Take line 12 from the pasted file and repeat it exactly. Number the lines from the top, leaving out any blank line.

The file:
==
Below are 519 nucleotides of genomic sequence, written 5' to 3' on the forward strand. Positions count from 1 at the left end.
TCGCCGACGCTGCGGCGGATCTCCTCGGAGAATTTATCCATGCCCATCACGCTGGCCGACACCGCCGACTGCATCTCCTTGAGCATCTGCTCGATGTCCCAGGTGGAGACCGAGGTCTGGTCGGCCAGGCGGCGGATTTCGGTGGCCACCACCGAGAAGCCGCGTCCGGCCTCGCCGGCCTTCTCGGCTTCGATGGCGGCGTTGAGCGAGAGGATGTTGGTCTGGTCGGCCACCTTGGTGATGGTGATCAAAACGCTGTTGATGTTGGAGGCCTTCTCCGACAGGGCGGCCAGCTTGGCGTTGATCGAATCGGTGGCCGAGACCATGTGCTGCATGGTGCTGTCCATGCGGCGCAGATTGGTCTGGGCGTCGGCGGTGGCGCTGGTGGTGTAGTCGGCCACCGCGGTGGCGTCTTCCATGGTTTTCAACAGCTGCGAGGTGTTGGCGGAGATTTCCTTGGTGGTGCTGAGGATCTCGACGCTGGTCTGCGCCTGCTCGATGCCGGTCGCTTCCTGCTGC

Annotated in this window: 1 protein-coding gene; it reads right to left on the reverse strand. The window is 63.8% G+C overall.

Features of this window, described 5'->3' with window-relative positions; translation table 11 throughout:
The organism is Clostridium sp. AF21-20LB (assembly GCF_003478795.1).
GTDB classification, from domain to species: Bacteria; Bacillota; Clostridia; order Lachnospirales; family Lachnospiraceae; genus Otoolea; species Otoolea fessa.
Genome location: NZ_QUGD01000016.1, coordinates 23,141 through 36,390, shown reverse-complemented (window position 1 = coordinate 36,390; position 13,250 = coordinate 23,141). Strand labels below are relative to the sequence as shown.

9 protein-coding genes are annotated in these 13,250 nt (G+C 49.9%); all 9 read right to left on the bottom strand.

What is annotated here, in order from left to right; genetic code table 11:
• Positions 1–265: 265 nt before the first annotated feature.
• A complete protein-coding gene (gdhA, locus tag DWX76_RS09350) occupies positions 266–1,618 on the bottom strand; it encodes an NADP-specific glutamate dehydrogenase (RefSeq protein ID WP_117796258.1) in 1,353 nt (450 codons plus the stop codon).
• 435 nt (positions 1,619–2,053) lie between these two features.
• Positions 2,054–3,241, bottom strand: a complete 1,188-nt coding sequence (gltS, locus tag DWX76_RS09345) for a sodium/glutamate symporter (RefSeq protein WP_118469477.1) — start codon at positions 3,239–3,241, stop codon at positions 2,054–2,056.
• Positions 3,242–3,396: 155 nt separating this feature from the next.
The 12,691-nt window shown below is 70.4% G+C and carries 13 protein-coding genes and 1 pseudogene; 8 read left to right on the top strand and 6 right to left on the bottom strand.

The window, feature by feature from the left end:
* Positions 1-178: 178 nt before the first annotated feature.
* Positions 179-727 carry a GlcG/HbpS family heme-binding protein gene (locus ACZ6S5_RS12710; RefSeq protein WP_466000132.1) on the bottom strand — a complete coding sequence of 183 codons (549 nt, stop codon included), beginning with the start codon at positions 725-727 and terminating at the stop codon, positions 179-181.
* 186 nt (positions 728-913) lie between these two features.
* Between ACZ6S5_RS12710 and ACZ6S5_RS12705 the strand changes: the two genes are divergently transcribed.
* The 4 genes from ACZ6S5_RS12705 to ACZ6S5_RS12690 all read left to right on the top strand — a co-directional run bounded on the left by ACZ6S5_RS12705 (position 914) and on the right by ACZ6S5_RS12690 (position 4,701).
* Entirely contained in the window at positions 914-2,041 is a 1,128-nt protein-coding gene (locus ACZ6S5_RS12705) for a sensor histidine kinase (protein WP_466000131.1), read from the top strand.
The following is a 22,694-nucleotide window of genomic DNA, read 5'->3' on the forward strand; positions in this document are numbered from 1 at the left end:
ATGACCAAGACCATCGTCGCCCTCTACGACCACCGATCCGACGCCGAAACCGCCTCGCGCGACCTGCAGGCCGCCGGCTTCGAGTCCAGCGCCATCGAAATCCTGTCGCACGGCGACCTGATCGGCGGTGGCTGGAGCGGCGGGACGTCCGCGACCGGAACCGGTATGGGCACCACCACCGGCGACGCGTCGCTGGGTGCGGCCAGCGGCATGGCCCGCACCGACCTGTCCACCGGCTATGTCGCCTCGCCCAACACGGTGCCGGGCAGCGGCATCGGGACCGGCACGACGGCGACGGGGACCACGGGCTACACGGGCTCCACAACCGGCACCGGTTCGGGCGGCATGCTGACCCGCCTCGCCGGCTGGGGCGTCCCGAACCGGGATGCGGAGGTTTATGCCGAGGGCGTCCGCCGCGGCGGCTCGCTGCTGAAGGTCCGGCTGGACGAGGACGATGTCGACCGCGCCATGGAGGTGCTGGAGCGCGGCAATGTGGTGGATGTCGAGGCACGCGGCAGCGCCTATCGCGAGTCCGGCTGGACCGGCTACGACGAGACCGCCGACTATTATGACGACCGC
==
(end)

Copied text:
• 435 nt (positions 1,619–2,053) lie between these two features.